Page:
1 - The Promised Messiahs? 

The earthly ministry of Jesus confused the people of His day. This confusion was not only shared by the people and the religious leaders but even Jesus' own disciples along with John the Baptist were confused as to the nature of the Messiah.

The nation of Israel had long been looking for the Messiah to set them free from the oppression of the various nations that had conquered them since the days of Moses. Their religious leaders had told them that when the Messiah came He would cast off the yoke of bondage that foreign governments had put upon them. When the Jewish people proclaimed Jesus as Messiah on Palm Sunday, they expected Him to defeat the Roman government and set up His kingdom on earth at that time. Instead, the Romans crucified Jesus and the people became disheartened and rejected Him as the Messiah. The problem was that the Jewish religious leaders had not understood all of the prophecies that Old Testament revealed concerning the Messiah. Where did this confusion concerning the Messianic prophecies come from?

The Old Testament did indeed speak of the Messiah as a conquering savior for his people. It also spoke of a suffering Messiah who would be punished for the sins of his people. The late Orthodox Jewish Talmudic scholar and later a believer in Yeshua (i.e., Jesus), Rachmiel Frydland, wrote, "There are two very distinct lines of prophecy in the Scriptures concerning the Messiah. One line portrays him as a humble suffering-saviour. The other line of prophecy depicts him as a conquering king-redeemer. Talmudic and other Jewish sources recognize these two competing functions of the Messiah. One explanation invoked to resolve this dilemma was that there would be two Messiahs: one who would suffer and be humbled and one who would rule and be exalted."1

The Jewish leaders tried to explain this seeming discrepancy with various theories. One stated that if the Jewish people were living righteously before God then He would send the conquering Messiah. Conversely, if the Jewish nation was in rebellion against the laws of God then they would be sent the suffering Messiah. It seems however, the one theory they did not envision was that God would send His Messiah twice.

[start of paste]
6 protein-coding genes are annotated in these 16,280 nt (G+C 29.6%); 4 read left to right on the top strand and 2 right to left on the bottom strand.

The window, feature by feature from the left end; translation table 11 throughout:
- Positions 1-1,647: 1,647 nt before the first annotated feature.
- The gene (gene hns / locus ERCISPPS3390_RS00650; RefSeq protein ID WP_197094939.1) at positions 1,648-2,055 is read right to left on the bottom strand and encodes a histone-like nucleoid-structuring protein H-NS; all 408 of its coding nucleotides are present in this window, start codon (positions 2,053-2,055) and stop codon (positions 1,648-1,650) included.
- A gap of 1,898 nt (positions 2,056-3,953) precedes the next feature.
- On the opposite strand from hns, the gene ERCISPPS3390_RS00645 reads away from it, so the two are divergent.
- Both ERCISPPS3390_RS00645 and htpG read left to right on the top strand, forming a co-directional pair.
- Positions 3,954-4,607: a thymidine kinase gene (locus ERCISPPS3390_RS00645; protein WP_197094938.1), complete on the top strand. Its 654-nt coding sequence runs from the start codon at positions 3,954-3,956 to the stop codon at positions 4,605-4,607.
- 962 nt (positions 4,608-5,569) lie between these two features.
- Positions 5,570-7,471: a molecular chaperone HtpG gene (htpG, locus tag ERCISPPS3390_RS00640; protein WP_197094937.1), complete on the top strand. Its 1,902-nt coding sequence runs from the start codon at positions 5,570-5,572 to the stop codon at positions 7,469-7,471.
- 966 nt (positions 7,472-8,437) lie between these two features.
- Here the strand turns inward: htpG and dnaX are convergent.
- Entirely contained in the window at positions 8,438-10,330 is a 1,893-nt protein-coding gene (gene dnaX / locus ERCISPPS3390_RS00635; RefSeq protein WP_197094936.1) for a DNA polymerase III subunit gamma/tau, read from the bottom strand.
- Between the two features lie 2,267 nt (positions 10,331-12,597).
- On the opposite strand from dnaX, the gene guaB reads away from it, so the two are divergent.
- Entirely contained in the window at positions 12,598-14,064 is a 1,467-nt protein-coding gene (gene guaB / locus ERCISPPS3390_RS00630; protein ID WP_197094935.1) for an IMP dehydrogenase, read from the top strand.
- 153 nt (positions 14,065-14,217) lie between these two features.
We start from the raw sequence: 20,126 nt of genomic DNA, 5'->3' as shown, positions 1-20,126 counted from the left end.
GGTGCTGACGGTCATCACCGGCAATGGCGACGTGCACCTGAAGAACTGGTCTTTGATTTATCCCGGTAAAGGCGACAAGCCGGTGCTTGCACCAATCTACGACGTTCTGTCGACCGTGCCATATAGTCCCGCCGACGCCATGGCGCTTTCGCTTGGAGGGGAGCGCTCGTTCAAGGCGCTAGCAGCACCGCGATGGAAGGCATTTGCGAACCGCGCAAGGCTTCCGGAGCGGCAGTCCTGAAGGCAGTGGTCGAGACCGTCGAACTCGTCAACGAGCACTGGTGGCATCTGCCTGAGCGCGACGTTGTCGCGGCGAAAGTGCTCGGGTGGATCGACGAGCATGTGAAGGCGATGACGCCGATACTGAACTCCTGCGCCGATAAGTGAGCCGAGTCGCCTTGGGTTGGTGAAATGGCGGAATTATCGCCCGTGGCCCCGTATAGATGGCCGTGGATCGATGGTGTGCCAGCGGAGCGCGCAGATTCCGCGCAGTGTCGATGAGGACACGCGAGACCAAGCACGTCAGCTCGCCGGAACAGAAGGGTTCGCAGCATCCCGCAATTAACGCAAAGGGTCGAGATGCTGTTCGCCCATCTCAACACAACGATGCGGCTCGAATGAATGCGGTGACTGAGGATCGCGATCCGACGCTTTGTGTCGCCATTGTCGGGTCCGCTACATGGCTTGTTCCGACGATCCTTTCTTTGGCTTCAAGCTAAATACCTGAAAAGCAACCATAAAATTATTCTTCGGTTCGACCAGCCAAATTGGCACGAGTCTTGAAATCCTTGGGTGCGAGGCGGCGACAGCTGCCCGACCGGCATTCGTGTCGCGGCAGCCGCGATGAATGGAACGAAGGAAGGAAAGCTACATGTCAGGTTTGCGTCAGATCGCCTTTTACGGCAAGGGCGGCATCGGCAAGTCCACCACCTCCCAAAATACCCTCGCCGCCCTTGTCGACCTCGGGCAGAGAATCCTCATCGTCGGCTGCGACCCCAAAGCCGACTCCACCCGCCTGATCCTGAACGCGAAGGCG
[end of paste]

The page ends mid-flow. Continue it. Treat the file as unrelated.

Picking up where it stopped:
The first time was to save the people from their sins by suffering for them. The second time was to set up His earthly kingdom so that the people would live as God had intended for them all along.

One reason that there would be a delay between His two comings was to not only give the Jews a chance to be reconciled to God through the forgiveness of their sins but also to give the Gentiles a chance to be reconciled to a God they did not know. Jesus stated in the aforementioned Olivet Discourse, "And this gospel of the kingdom shall be preached in all the world for a witness unto all nations and THEN shall the end come."2

In this chapter, I will discuss the foundational Messianic prophecy given by God in the Old Testament.

The "Prophet" Prophecy

Moses uttered an unmistakable prophecy concerning the Messiah. He declared to the Jews:

"The Lord thy God will raise up unto you a Prophet from

the midst of you, of your brethren, like unto me, unto Him

you shall listen. I will raise them up a Prophet from among

their brethren, like unto you, and will put My words in His

mouth and He shall speak unto them all that I shall

command Him."

- Deuteronomy 18:15, 18

God had ordained Moses to be His representative for the Jewish nation after the Egyptians had enslaved them. God had told him to go to the Egyptian Pharaoh and tell him to set the Jews free from the bondage of slavery so that they could serve their God. There was reluctance on Moses' part to do the Lord's bidding in this endeavor. He was concerned that he was not an eloquent man along with a few other reservations that he had regarding himself. God told Moses that He would put the words in his mouth that he was to speak and that would lead to the salvation of the Jews through their deliverance from bondage. Thus, Moses did obey the Lord and the Lord did deliver the Jewish people from bondage through His messenger.

It was after the Jews had left Egypt when Moses prophesied to them that God would raise up a Prophet like Moses and that He would speak the words of the Lord.

The Jewish people of Jesus' day were familiar with this prophecy. When John the Baptist was preaching in the wilderness, they asked him, "Who are you? ...Are you Elijah? ...Are you that Prophet?"3 John's response was no but that he was preparing the way for the Prophet/Messiah.

When Jesus was teaching in the Jewish Temple in Jerusalem during the Feast of Tabernacles, the Jews listening to Him were amazed at His words. So much so that they declared, "Of a truth this is the Prophet."4